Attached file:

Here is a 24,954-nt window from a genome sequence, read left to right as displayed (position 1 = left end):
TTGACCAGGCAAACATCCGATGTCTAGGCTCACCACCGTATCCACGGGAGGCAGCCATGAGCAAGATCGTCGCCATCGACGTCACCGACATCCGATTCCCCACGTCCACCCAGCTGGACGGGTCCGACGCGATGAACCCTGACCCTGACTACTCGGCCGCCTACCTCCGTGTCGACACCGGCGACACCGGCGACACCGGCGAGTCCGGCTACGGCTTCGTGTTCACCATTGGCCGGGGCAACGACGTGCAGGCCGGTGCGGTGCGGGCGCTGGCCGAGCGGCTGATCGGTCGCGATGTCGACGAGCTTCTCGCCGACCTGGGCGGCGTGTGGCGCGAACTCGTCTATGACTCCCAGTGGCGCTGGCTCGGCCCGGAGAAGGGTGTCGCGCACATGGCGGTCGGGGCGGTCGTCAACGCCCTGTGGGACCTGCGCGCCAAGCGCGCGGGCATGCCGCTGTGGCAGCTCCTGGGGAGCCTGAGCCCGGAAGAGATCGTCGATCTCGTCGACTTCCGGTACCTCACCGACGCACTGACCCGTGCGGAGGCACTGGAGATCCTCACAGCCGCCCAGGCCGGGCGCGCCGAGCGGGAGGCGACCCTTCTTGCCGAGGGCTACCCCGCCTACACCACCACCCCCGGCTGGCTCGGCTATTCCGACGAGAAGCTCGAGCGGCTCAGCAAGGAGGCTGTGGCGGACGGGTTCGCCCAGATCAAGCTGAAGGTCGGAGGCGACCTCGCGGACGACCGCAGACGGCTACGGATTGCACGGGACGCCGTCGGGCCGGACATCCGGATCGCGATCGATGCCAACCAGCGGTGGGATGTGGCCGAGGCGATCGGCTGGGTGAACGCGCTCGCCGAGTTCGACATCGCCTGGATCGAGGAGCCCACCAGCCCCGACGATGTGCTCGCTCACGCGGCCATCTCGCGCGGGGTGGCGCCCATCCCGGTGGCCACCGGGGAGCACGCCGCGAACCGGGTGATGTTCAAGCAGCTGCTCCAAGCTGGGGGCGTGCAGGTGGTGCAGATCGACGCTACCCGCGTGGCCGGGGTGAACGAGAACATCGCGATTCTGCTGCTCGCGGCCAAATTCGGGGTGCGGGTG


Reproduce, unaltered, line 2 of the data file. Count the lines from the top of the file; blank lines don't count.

TTGACCAGGCAAACATCCGATGTCTAGGCTCACCACCGTATCCACGGGAGGCAGCCATGAGCAAGATCGTCGCCATCGACGTCACCGACATCCGATTCCCCACGTCCACCCAGCTGGACGGGTCCGACGCGATGAACCCTGACCCTGACTACTCGGCCGCCTACCTCCGTGTCGACACCGGCGACACCGGCGACACCGGCGAGTCCGGCTACGGCTTCGTGTTCACCATTGGCCGGGGCAACGACGTGCAGGCCGGTGCGGTGCGGGCGCTGGCCGAGCGGCTGATCGGTCGCGATGTCGACGAGCTTCTCGCCGACCTGGGCGGCGTGTGGCGCGAACTCGTCTATGACTCCCAGTGGCGCTGGCTCGGCCCGGAGAAGGGTGTCGCGCACATGGCGGTCGGGGCGGTCGTCAACGCCCTGTGGGACCTGCGCGCCAAGCGCGCGGGCATGCCGCTGTGGCAGCTCCTGGGGAGCCTGAGCCCGGAAGAGATCGTCGATCTCGTCGACTTCCGGTACCTCACCGACGCACTGACCCGTGCGGAGGCACTGGAGATCCTCACAGCCGCCCAGGCCGGGCGCGCCGAGCGGGAGGCGACCCTTCTTGCCGAGGGCTACCCCGCCTACACCACCACCCCCGGCTGGCTCGGCTATTCCGACGAGAAGCTCGAGCGGCTCAGCAAGGAGGCTGTGGCGGACGGGTTCGCCCAGATCAAGCTGAAGGTCGGAGGCGACCTCGCGGACGACCGCAGACGGCTACGGATTGCACGGGACGCCGTCGGGCCGGACATCCGGATCGCGATCGATGCCAACCAGCGGTGGGATGTGGCCGAGGCGATCGGCTGGGTGAACGCGCTCGCCGAGTTCGACATCGCCTGGATCGAGGAGCCCACCAGCCCCGACGATGTGCTCGCTCACGCGGCCATCTCGCGCGGGGTGGCGCCCATCCCGGTGGCCACCGGGGAGCACGCCGCGAACCGGGTGATGTTCAAGCAGCTGCTCCAAGCTGGGGGCGTGCAGGTGGTGCAGATCGACGCTACCCGCGTGGCCGGGGTGAACGAGAACATCGCGATTCTGCTGCTCGCGGCCAAATTCGGGGTGCGGGTG